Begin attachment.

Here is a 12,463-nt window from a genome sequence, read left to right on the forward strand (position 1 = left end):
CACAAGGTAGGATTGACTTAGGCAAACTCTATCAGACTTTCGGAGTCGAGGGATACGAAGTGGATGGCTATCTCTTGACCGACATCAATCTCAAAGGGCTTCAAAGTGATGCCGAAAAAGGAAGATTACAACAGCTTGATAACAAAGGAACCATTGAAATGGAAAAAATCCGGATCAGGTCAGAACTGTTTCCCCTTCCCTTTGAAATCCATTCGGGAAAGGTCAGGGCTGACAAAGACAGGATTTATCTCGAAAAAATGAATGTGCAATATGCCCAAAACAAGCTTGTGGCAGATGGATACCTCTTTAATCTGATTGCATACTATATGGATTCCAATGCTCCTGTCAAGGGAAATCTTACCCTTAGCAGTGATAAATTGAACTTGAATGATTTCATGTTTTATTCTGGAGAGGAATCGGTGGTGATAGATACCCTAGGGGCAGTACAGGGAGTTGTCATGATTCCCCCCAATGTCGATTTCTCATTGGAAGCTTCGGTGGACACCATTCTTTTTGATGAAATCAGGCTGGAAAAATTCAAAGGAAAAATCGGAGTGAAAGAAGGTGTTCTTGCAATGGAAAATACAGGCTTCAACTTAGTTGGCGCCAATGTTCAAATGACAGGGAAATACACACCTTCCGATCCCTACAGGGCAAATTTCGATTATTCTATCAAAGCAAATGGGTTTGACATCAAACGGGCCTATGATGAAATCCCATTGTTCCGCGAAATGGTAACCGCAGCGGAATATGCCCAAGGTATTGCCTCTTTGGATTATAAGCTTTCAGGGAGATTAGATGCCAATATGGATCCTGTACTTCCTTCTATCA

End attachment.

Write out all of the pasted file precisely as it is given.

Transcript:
Here is a 12,463-nt window from a genome sequence, read left to right on the forward strand (position 1 = left end):
CACAAGGTAGGATTGACTTAGGCAAACTCTATCAGACTTTCGGAGTCGAGGGATACGAAGTGGATGGCTATCTCTTGACCGACATCAATCTCAAAGGGCTTCAAAGTGATGCCGAAAAAGGAAGATTACAACAGCTTGATAACAAAGGAACCATTGAAATGGAAAAAATCCGGATCAGGTCAGAACTGTTTCCCCTTCCCTTTGAAATCCATTCGGGAAAGGTCAGGGCTGACAAAGACAGGATTTATCTCGAAAAAATGAATGTGCAATATGCCCAAAACAAGCTTGTGGCAGATGGATACCTCTTTAATCTGATTGCATACTATATGGATTCCAATGCTCCTGTCAAGGGAAATCTTACCCTTAGCAGTGATAAATTGAACTTGAATGATTTCATGTTTTATTCTGGAGAGGAATCGGTGGTGATAGATACCCTAGGGGCAGTACAGGGAGTTGTCATGATTCCCCCCAATGTCGATTTCTCATTGGAAGCTTCGGTGGACACCATTCTTTTTGATGAAATCAGGCTGGAAAAATTCAAAGGAAAAATCGGAGTGAAAGAAGGTGTTCTTGCAATGGAAAATACAGGCTTCAACTTAGTTGGCGCCAATGTTCAAATGACAGGGAAATACACACCTTCCGATCCCTACAGGGCAAATTTCGATTATTCTATCAAAGCAAATGGGTTTGACATCAAACGGGCCTATGATGAAATCCCATTGTTCCGCGAAATGGTAACCGCAGCGGAATATGCCCAAGGTATTGCCTCTTTGGATTATAAGCTTTCAGGGAGATTAGATGCCAATATGGATCCTGTACTTCCTTCTATCA